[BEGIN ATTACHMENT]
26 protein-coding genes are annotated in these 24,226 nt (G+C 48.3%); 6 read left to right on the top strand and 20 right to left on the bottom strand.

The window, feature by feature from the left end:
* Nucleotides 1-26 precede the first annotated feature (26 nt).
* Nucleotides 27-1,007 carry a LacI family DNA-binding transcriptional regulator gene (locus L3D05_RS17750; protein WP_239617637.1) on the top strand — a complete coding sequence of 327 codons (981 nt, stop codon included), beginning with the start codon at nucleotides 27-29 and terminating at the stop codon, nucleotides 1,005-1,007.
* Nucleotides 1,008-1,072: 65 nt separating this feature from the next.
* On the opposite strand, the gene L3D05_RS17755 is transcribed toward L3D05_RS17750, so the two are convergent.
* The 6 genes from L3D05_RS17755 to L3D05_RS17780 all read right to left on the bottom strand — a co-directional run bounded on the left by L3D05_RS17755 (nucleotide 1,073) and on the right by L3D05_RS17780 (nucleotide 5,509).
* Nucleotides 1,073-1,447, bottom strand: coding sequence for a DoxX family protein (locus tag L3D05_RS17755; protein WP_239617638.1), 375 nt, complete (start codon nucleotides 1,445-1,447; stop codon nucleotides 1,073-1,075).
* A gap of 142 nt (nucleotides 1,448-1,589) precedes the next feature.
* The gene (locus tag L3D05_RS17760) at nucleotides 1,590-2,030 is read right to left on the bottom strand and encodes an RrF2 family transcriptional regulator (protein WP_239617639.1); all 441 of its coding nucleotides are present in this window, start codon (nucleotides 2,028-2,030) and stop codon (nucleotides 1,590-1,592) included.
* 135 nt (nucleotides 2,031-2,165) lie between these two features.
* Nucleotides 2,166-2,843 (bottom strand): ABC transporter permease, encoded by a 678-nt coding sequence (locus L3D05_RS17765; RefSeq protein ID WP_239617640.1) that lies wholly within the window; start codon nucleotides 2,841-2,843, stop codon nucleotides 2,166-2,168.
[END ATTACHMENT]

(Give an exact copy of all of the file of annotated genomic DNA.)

26 protein-coding genes are annotated in these 24,226 nt (G+C 48.3%); 6 read left to right on the top strand and 20 right to left on the bottom strand.

The window, feature by feature from the left end:
* Nucleotides 1-26 precede the first annotated feature (26 nt).
* Nucleotides 27-1,007 carry a LacI family DNA-binding transcriptional regulator gene (locus L3D05_RS17750; protein WP_239617637.1) on the top strand — a complete coding sequence of 327 codons (981 nt, stop codon included), beginning with the start codon at nucleotides 27-29 and terminating at the stop codon, nucleotides 1,005-1,007.
* Nucleotides 1,008-1,072: 65 nt separating this feature from the next.
* On the opposite strand, the gene L3D05_RS17755 is transcribed toward L3D05_RS17750, so the two are convergent.
* The 6 genes from L3D05_RS17755 to L3D05_RS17780 all read right to left on the bottom strand — a co-directional run bounded on the left by L3D05_RS17755 (nucleotide 1,073) and on the right by L3D05_RS17780 (nucleotide 5,509).
* Nucleotides 1,073-1,447, bottom strand: coding sequence for a DoxX family protein (locus tag L3D05_RS17755; protein WP_239617638.1), 375 nt, complete (start codon nucleotides 1,445-1,447; stop codon nucleotides 1,073-1,075).
* A gap of 142 nt (nucleotides 1,448-1,589) precedes the next feature.
* The gene (locus tag L3D05_RS17760) at nucleotides 1,590-2,030 is read right to left on the bottom strand and encodes an RrF2 family transcriptional regulator (protein WP_239617639.1); all 441 of its coding nucleotides are present in this window, start codon (nucleotides 2,028-2,030) and stop codon (nucleotides 1,590-1,592) included.
* 135 nt (nucleotides 2,031-2,165) lie between these two features.
* Nucleotides 2,166-2,843 (bottom strand): ABC transporter permease, encoded by a 678-nt coding sequence (locus L3D05_RS17765; RefSeq protein ID WP_239617640.1) that lies wholly within the window; start codon nucleotides 2,841-2,843, stop codon nucleotides 2,166-2,168.